Bel Aire Gets Grants for Rail Siding Project
BEL AIRE, Kan. (AP) — The city of Bel Aire has received nearly $1 million in grants and a low-interest loan to install a rail siding at an industrial park. Bel Aire says it received $566,000 in grants from the Kansas Department of Transportation and a $421,000, 2 percent interest KDOT loan for the siding project at the Sunflower Commerce Park. Bel Aire, located just outside Wichita, will provide $316,000 toward the project, which is expected to cost $1.3 million. Bel Aire officials say they have been working with Buzzi Unicem to buy a 12-acre lot at the industrial park, and the funding for the project should allow the land purchase to close. Buzzi Unicem plans to build a $6 million facility that will use about 800 rail cars annually on the siding.
Company Donates Office Building to Truman Medical
KANSAS CITY, Mo. (AP) — A Kansas City development company has donated an office building valued at $3.3 million to the Truman Medical Center Charitable Foundation. Truman will use the eight-story building north of the Missouri River for its non-patient operations, such as a calling center and billing support. ZDG Investments, composed of principals from Zimmer Companies and J.E. Dunn Construction, announced the transfer of ownership Tuesday. They said the donation was made to support Truman's medical mission. Truman spokesman Shane Kovac told The Kansas City Star that it will be mid-2014 before Truman employees moved to the new location. ZDG Investments had owned the Tiffany Springs Parkway building since 1993.
KS Fossils Removed from NY Auction Following Objections
HAYS, Kan. (AP) — A California museum has withdrawn the 12 fossils it had listed for sale in an auction this week, including seven from the Sternberg Museum of Natural History in Hays. The San Diego Natural History Museum says on its website that seven large vertebrate fossils collected and sold to the museum by Charles Sternberg in the 1920s were among those removed from Tuesday's auction. News that the Kansas artifacts were being auctioned off rankled some who didn't think they should be sold to private collectors. The Society of Vertebrate Paleontology issued a statement critical of the San Diego museum's decision to sell the fossils. The Kansas fossils were collected by Sternberg, patriarch of the fossil-collecting family that included Levi, Charles M. and George, the former director of Sternberg Museum.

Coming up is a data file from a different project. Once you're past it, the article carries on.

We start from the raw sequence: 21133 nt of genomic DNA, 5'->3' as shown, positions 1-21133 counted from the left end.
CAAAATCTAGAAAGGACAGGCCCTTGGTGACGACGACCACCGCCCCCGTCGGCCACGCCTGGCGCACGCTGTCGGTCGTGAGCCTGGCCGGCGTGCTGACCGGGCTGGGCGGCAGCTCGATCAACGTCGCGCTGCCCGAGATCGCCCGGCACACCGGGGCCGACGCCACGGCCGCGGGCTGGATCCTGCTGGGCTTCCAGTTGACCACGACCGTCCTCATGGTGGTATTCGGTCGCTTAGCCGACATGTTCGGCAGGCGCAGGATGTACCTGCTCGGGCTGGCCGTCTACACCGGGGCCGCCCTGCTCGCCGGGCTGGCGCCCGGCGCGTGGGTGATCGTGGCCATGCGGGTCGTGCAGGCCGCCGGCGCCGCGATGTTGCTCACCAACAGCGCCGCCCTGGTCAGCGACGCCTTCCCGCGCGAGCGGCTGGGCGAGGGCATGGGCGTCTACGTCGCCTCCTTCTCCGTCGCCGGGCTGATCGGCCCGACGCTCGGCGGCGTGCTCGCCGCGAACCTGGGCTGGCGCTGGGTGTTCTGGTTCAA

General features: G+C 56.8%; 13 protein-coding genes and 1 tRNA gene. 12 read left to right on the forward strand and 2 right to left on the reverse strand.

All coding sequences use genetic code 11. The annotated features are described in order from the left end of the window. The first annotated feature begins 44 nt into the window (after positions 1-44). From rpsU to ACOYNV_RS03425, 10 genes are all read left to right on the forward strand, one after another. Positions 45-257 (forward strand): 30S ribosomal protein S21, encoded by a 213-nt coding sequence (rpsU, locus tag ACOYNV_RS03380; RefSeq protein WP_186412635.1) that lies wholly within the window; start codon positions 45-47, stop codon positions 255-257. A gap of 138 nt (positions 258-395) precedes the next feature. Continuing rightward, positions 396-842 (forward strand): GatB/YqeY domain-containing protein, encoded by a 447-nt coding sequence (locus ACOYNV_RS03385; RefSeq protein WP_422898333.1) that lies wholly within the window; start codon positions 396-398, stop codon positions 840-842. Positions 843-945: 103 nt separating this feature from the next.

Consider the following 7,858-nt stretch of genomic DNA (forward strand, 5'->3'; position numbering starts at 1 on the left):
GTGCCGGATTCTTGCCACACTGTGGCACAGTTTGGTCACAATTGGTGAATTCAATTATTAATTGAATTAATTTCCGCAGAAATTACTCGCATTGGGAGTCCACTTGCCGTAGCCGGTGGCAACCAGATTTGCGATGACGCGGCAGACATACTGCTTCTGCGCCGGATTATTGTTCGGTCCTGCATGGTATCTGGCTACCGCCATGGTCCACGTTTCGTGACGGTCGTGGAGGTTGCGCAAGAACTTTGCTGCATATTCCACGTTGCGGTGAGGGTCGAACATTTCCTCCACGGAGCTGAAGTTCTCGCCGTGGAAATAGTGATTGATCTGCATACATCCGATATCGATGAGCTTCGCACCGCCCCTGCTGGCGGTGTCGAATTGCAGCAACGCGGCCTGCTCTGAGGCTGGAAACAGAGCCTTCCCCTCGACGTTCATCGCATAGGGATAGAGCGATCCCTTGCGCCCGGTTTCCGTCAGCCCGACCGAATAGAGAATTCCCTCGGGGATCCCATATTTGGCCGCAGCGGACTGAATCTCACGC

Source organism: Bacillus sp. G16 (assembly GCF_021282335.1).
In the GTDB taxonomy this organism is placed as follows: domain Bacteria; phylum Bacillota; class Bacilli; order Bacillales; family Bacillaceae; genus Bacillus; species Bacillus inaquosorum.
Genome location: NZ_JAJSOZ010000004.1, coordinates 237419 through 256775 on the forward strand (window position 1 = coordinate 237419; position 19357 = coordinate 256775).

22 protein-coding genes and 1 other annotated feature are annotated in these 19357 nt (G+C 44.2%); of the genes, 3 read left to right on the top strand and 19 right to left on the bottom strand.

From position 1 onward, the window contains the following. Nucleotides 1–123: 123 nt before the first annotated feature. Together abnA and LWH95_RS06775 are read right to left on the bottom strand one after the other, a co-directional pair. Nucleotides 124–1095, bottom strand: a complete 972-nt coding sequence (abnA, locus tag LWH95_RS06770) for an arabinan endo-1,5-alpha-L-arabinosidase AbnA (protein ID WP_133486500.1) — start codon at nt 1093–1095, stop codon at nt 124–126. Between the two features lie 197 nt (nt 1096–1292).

KCK Government Planning to Buy T-Bones Ballpark
KANSAS CITY, Kan. (AP) — The Unified Government of Kansas City, Kansas and Wyandotte County is considering buying the ballpark that is home to the T-Bones baseball club. If that happens, the independent minor-league baseball team would agree to stay in Wyandotte County for 20 years. Unified Government officials said Monday they are would use STAR bonds to buy CommunityAmerica Ballpark from Ehlert Development, which also owns the team. The Unified Board of Commissioners will hold a public hearing next month on the proposed deal. The government officials say the deal was justified because of the team's economic benefit for the county. The Kansas City Star reports that more than 265,000 people attended T-Bones games this year, and the team generates more than $5.5 million a year for the economy.
Man Gets Probation in Bribery Scheme Involving Wichita Cop
WICHITA, Kan. (AP) — A Wichita man was sentenced to two years of probation for helping a former police officer try to bribe a witness. Forty-year-old Patrick Melendrez was sentenced Monday for conspiracy to commit wire fraud. He admitted that he helped former police officer Joletta Vallejo in the bribery scheme to help Vallejo keep her job. Prosecutors say Vallejo didn't properly report alleged crimes against two people. During a police department investigation, Vallejo and Melendrez tried to bribe a witness to recant his statements to the department's professional standards bureau. Instead, the witness cooperated with an undercover investigation into the bribery attempt. Vallejo is scheduled to be sentenced December 2.